And it looks like there was someone named Theodoros Panagiotis Klironomos who was associated with a Paesano restaurant (I found an obituary that mentions the restaurant). He apparently lived in Montreal and later in Ormond Beach (close enough to Daytona Beach to advertise there), though it’s unclear whether the restaurant location is Montreal or Ormond Beach.

    Liked by 1 person

    1. Thanks for sharing that info! Maybe the Paesano owners felt that advertising on the outfield wall was enough and they didn’t need to be in the program too? At any rate, thanks for taking the time to look.
      I saw Mr. Klironomos’ obit while poking around for the post. It seems to say that he didn’t get to Florida until 1980, which suggested to me that he wouldn’t have been involved with a Florida restaurant in the mid-’70s. I certainly could be wrong, though.



      On Wednesday, April 23, 2014 The Lord, in His calling, took with Him Theodoros Panagiotis Klironomos at the age of 75. His life started August 14, 1938 in Talanta, Laconia, Greece, where he was raised one of five siblings and left home at the age of 15 to work in Athens, Greece. He later moved to Montreal, Quebec, Canada in 1957 to eventually go back home to marry his wife of 50 years, Archontoula “Toula” in March of 1964 and start their life in Montreal. He later moved the family on to Toronto and New York eventually ending up in beautiful Ormond Beach in 1980 where he raised his family. He was the proprietor of Paesano Italian Restaurant for many years, which later became Baskin 31 Robbins/ Dunkin Donuts. He retired in 1998 caring full time for his family and grandchildren, a job he enjoyed. He is survived by his wife, son and daughter-in-law, Panagiotis “Pete” and Evelyn Klironomos and his two grandchildren Tia and Angelo that he loved and cared for each day until he left. A funeral service will be 11:00 a.m. Monday at St. Demetrios Greek Orthodox Church. Interment will follow at Daytona Memorial Park. His family will receive friends Sunday from 4:30 p.m. until 6:30 p.m. at Haigh-Black Funeral Home, 167 Vining Court, Ormond Beach where a Trisagion service will be held at 6:30 p.m. Memorial donations may be made to St. Demetrios Greek Orthodox Church.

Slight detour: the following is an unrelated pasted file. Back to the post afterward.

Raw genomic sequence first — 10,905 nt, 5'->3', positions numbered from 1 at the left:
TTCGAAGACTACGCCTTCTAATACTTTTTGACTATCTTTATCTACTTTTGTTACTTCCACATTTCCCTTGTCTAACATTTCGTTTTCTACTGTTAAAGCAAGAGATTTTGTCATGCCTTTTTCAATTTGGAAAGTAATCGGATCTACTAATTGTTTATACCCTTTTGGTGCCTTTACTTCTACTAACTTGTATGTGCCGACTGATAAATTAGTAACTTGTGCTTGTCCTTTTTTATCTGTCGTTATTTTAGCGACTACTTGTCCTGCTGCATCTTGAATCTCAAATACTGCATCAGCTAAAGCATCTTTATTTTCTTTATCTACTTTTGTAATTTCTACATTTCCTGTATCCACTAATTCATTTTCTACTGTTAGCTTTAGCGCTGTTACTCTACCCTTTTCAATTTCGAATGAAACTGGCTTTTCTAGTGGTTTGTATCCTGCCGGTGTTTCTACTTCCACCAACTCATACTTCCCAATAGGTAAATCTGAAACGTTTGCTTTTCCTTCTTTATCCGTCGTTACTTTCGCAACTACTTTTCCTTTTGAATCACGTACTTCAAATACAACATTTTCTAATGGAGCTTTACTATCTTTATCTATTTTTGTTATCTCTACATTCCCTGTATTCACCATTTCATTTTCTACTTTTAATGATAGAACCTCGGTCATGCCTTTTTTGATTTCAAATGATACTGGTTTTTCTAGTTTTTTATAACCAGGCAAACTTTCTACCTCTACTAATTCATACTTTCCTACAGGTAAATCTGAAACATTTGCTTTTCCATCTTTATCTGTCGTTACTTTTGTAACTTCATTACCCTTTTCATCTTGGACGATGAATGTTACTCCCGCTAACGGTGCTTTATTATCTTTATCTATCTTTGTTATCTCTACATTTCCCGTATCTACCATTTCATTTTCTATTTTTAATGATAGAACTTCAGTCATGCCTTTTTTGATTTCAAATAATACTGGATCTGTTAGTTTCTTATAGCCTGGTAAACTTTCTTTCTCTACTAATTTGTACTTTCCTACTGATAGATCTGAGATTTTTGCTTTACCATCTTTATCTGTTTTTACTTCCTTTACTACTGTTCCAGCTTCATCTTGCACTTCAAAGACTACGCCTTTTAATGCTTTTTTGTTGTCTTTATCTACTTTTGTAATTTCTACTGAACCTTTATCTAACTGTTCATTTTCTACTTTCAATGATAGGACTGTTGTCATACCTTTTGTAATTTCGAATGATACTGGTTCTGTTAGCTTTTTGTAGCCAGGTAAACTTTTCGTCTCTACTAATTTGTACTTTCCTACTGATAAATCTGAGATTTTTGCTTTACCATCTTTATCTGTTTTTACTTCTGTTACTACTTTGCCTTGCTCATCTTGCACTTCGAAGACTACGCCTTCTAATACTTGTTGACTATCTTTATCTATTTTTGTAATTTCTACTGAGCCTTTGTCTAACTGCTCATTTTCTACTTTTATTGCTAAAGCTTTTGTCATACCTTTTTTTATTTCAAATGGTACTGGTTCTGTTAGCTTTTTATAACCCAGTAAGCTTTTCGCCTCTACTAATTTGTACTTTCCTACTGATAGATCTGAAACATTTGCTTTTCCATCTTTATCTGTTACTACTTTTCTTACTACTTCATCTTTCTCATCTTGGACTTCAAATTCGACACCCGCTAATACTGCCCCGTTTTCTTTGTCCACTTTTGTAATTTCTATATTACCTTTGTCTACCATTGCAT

Liked by 1 person

      1. Yup, this is the obit mentioned above.
        This could be the Paesano in question … except, again, the obit suggests Mr. Klironomos didn’t get to Florida until 1980, several years after these cards were issued.
        (It’s also possible that the obit is incorrect and he got there earlier than his family remembered … or that Paesano already existed before 1980 and he simply took it over. Lots of possibilities.)


    1. You know damn well if there was a Paesano Restaurant anywhere near a Dodgers major or minor league complex Tommy Lasorda would have been able to tell you about it. If only we could still ask him.

      Liked by 1 person